This doesn’t limit others from moving to UX though, because at heart, UX is about research, empathy, and understanding people’s problems while guiding them to want or need your solution.
An understanding of how people interact with computers and websites.
Knowledge of design principles and how users respond to them.
Good communication skills to liase with developers, designers, clients and other stakeholders.
Technical skills to develop prototypes and wireframes.
The empathy and imagination to solve problems for diverse groups of people.
Looking at these skills, it’s easy to see how they link up to other skill sets. For instance, developers already have the technical skills and as a bonus, they know the limitations of bringing a wireframe to life which can help them design technically realistic websites. Another example is marketers, they already know how people interact with businesses and products - a very valuable skill for a UXer!
So if this is sounding a bit like you, the good news is that UX is very portfolio and case study based, so where possible, building up your portfolio by using UX principles in your current role is a great place to start. If you’re more of a course person, there are a number of courses and events out there to help you develop your skillset into the UX space.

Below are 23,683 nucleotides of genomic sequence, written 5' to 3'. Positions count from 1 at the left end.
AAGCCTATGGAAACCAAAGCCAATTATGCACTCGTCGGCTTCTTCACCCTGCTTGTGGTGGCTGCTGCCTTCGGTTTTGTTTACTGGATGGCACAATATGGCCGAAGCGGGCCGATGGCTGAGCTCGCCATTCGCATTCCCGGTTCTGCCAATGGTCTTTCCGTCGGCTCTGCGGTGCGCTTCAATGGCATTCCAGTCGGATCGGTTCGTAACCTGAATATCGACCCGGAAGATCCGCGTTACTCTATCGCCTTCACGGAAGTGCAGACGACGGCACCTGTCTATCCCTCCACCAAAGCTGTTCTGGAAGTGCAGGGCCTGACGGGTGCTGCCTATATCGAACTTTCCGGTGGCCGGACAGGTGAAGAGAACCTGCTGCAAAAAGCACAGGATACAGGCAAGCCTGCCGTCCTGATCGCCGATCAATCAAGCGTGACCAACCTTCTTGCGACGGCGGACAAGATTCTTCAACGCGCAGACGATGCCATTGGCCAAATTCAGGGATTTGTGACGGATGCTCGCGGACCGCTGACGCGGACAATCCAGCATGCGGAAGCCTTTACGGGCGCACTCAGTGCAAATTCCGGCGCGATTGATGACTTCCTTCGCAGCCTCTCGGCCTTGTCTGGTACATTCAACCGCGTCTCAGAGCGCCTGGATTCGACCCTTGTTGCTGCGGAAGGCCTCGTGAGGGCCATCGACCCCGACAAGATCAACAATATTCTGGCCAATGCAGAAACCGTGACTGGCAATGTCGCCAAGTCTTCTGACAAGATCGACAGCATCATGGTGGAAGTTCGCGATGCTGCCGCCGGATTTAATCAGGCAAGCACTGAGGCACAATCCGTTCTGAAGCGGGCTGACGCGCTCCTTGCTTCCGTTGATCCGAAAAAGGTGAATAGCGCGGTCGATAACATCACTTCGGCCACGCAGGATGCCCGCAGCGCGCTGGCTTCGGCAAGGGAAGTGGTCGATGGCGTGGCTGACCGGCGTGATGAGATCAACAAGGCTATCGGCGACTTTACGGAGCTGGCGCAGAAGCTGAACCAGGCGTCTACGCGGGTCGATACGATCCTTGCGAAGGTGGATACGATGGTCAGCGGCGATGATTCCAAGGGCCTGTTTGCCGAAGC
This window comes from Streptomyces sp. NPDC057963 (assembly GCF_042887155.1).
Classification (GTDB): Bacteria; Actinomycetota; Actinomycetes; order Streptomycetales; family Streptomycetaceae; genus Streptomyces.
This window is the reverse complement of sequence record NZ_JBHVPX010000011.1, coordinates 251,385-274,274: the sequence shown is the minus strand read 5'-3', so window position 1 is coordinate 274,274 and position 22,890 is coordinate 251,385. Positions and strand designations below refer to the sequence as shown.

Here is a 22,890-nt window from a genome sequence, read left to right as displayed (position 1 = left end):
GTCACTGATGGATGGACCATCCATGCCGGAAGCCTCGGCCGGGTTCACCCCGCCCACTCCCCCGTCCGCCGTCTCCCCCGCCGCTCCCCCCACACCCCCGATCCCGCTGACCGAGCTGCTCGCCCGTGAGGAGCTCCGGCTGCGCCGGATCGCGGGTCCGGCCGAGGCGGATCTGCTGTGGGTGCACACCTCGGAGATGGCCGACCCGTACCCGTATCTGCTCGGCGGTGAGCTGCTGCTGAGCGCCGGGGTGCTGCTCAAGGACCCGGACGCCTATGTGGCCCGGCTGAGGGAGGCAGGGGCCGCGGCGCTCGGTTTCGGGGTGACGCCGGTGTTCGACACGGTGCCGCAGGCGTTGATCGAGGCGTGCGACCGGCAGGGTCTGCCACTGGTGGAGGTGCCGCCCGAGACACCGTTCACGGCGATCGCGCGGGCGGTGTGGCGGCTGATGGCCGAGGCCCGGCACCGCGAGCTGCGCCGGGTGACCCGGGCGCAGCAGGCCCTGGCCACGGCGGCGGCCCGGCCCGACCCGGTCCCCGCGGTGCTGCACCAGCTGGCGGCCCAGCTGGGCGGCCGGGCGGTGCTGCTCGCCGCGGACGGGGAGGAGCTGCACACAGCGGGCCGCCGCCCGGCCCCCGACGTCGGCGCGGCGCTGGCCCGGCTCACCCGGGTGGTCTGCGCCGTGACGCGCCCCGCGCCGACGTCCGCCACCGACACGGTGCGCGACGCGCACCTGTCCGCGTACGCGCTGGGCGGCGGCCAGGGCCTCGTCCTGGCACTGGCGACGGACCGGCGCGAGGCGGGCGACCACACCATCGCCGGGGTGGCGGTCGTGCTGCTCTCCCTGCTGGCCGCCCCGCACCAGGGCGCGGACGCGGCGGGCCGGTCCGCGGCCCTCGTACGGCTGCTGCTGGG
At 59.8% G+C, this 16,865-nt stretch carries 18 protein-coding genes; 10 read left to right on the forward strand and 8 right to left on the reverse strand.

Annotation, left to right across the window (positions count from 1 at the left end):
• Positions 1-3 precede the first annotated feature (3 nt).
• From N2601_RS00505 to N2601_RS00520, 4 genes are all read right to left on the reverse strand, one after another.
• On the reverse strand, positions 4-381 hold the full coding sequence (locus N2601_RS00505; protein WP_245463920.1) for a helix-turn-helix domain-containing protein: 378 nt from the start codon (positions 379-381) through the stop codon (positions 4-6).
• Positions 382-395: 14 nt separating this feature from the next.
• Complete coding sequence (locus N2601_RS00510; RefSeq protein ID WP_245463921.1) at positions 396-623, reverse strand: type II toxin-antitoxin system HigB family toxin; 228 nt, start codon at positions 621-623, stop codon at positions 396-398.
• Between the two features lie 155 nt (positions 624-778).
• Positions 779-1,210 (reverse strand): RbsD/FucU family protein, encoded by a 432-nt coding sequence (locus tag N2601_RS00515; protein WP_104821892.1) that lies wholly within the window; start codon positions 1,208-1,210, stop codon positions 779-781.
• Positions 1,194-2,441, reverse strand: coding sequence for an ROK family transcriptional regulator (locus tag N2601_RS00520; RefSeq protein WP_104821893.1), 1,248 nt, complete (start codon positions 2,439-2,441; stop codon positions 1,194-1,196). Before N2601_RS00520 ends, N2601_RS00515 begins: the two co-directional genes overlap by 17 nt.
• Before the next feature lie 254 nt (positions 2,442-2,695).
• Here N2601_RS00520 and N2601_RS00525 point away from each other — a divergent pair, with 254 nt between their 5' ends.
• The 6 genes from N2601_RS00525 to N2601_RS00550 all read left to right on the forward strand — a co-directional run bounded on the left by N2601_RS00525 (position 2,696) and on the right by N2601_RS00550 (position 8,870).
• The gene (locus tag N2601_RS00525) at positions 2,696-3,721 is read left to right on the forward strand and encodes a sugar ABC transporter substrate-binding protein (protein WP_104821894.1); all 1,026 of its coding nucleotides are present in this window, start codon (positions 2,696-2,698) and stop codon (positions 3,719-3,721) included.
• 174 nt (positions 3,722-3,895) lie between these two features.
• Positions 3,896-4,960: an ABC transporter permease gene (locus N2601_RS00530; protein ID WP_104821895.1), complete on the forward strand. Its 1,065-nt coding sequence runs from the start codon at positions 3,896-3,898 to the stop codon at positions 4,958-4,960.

There’s the UX Gym which has practical courses all around New Zealand.
Udemy has a number of online courses to get you started in UX.
The easiest way to find freelancers on Yudoozy is by posting a job. Fill out a few quick details and you’re away - we’ll let all of the freelancers with relevant skills (out of our 3000+ database) know you have posted a job, they get a summary of what the job entails via email as well as a notification on their freelancer dashboard. We’ll then notify you when a freelancer registers their interest in your job; you can see all of the interested freelancers on your Yudoozy dashboard.
Freelancers are on the hunt
The freelance market in New Zealand is growing as employers are increasingly looking to hire freelancers with skills that their current employees lack. Especially for startups and SMEs, freelancers are becoming more popular as they give smaller businesses access to niche skills that they otherwise might not be able to afford. Project management, specific development languages and motion graphics design are some key areas for freelancing in NZ.
Freelance writers have been around since newspapers were using typewriters but recently there’s been a surge of freelancers in other areas, particularly design and development. More and more Kiwis are turning to freelance work for lifestyle reasons and a bit more freedom. They’ve developed their skills and expertise in agencies, corporates & other businesses for years and now they’re after some flexibility and want to try their hand at freelancing. Heaps of them have signed up to Yudoozy - we’ve got talented, creative freelancers coming out of our ears and they’re all looking for freelance jobs.
Basically, now is the perfect time to jump in there and find a freelancer!